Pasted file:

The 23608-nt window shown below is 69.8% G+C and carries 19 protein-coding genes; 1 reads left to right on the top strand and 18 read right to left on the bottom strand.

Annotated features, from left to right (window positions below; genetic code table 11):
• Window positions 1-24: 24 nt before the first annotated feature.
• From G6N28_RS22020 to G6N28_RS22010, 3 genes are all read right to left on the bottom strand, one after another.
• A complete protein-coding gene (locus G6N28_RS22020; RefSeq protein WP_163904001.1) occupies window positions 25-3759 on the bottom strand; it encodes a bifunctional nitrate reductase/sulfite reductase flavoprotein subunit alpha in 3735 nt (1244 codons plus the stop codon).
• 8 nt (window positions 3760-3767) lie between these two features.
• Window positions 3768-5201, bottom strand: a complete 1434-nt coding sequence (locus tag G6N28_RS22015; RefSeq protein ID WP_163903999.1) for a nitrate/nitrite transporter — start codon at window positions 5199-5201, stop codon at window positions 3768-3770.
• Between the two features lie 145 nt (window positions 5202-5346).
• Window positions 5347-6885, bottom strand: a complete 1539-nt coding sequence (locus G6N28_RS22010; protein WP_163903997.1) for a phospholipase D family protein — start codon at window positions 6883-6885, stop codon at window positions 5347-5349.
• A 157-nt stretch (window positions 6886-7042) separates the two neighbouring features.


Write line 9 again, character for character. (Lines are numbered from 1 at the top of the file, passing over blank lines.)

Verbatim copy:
• Window positions 5347-6885, bottom strand: a complete 1539-nt coding sequence (locus G6N28_RS22010; protein WP_163903997.1) for a phospholipase D family protein — start codon at window positions 6883-6885, stop codon at window positions 5347-5349.